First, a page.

The Marvel characters depicted in these games were often based on their incarnations in various early 1990s animated series and were often voiced by the same voice actors.
Many of the characters and fighting mechanics used in these games were first developed and refined in two other fighting games Capcom had developed earlier, serving as precursors to the series: X-Men: Children of the Atom, which featured characters strictly from the X-Men universe, and Marvel Super Heroes, which gleaned characters from Marvel's entire roster (X-Men included).
Although the tag-team fighting concept was not new, it was refined with this series. New fighting game terminology, such as Aerial Rave (the act of performing a combo on an opponent while the opponent remains airborne) and Variable Combination (the act of having two or more characters on the same team to perform their Hyper Combos at the same time) were added to the fighting game vernacular with this series.
There does not appear to be a concrete story behind each game in the series, although several plot points run across the various games of the series. However, various pairs of characters - typically one Marvel and one Capcom, were often partnered with each other during game play (although later games randomized the partnerships so that it was possible to complete the game facing all-Marvel or all-Capcom teams).
Throughout the games, several interesting subplots emerge exclusively to the series, some of which contradict the others:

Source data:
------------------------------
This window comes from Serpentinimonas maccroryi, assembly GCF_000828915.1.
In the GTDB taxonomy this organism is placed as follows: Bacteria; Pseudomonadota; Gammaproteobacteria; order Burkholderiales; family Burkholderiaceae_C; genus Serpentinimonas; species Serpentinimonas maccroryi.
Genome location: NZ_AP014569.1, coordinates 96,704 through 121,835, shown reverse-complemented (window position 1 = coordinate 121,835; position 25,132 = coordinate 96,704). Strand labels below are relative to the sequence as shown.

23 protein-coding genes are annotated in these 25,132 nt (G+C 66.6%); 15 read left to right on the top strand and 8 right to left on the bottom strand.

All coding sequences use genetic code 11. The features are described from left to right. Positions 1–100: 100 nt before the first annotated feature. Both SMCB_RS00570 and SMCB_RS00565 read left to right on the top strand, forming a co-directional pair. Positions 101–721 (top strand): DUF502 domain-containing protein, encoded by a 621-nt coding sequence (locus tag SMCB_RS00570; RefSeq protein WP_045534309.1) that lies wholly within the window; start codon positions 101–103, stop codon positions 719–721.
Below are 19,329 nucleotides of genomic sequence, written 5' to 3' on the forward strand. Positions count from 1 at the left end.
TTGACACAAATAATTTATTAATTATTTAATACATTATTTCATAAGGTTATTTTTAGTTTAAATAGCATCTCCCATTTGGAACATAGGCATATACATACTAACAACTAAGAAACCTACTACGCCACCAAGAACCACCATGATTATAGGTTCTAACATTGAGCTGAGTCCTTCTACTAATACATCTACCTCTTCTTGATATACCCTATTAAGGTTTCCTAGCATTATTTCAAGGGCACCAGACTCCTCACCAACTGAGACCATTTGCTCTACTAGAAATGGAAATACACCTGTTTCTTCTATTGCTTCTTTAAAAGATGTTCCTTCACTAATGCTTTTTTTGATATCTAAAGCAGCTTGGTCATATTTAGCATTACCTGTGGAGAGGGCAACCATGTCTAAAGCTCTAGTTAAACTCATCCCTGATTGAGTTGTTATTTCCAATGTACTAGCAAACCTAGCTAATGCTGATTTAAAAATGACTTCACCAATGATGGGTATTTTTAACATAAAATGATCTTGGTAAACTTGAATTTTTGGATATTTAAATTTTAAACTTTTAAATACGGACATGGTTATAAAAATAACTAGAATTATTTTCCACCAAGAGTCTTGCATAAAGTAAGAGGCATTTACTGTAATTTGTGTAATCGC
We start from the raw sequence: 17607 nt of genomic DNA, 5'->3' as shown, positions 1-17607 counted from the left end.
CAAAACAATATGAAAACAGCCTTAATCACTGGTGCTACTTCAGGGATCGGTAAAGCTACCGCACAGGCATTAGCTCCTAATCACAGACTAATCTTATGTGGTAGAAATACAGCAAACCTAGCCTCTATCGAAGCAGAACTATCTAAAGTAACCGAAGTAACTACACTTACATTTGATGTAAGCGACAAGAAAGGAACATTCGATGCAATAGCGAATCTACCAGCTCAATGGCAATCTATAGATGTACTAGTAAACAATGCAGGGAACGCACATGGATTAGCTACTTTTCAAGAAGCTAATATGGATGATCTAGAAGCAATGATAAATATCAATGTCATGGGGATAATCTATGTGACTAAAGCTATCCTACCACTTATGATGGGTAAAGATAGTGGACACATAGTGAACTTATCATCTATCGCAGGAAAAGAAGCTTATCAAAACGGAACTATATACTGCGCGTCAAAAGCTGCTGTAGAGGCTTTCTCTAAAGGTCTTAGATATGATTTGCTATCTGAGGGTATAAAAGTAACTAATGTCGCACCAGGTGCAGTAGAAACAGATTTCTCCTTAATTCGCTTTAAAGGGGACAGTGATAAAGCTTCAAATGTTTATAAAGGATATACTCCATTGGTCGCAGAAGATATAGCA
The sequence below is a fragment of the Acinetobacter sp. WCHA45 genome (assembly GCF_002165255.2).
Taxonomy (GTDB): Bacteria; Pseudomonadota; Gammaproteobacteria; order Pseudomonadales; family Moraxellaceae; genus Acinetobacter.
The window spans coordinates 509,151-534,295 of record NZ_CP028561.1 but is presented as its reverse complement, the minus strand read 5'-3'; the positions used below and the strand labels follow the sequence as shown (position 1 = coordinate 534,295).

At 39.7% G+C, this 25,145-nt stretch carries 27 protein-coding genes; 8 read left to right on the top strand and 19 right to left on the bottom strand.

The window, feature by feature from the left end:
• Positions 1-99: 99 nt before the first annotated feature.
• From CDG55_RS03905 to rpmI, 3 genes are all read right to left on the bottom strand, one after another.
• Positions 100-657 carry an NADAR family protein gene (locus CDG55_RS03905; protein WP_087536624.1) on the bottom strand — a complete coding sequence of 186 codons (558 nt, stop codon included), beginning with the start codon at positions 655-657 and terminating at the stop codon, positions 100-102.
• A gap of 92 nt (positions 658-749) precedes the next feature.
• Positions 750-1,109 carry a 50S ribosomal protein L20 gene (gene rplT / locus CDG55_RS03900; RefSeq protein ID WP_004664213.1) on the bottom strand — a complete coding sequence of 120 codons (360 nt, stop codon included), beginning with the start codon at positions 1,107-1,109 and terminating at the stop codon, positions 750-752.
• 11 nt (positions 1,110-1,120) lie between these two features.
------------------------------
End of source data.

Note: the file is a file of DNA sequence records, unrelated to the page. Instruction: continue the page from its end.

Psylocke is the one who rescues the amnesiac Cammy, who lost her memory after the battle with Apocalypse in X-Men vs. Street Fighter, from The Hand and its leader, Matsu'o Tsurayaba.
Zangief and Colossus defend Russia against Omega Red. In one ending, Omega Red apparently kills Ryu, prompting Ken to also seek revenge.
Wolverine seeks Akuma as he believes Akuma has information about his own past. However, in order to get the information from Akuma, he must win a fight to the death.
Chun-Li was made an honorary member of the X-Men, despite the lack of mutant powers on her part. Ryu is also offered membership in both the X-Men and Avengers, but turns it down both times, preferring to continue on his own path.
When Onslaught emerges, Charles Xavier subconsciously calls the Capcom heroes to help stop himself. Jin Saotome is attacked by M. Bison after defeating him and is near death, but the two cyborgs, "Shadow Lady" (Chun-Li) and "Shadow" (Charlie), revive him as a being like themselves.
In the Hulk's ending, Captain America makes the sacrifice. Meanwhile, Zangief battles Jin's Cyberbot, Blodia.
Magneto and M. Bison team up, intending on betraying each other at a later time. In Magneto's ending, Magneto eventually manages to get the upper hand and kills him. Bison's Shadaloo henchmen (Balrog, Vega, and Sagat) join him afterwards, fearful of Magneto's power. The opposite happens in M. Bison's ending.
Apocalypse captures Akuma and turns him into Cyber Akuma.
Charlie is kidnapped by Bison, who uses Shadaloo's technology to transform him to a super-soldier henchman known as Shadow. However, Shadow turns on Bison, who then tries to subject Chun-Li and Jin Saotome to the same fate.
In Sakura's Marvel Super Heroes vs. Street Fighter ending, she is seen as an adult and as a mother with a son.
Akuma is hinted to be the father of Dan. However, this ending, much like Dan himself, is a parody of SNK's Art of Fighting series.
In Ken's endings, the events of the games never actually happened. In X-Men vs. Street Fighter, he was playing the game itself with his son Mel, while the events of Marvel Super Heroes vs. Street Fighter appear to be a dream. He wakes up and continues his training with Ryu.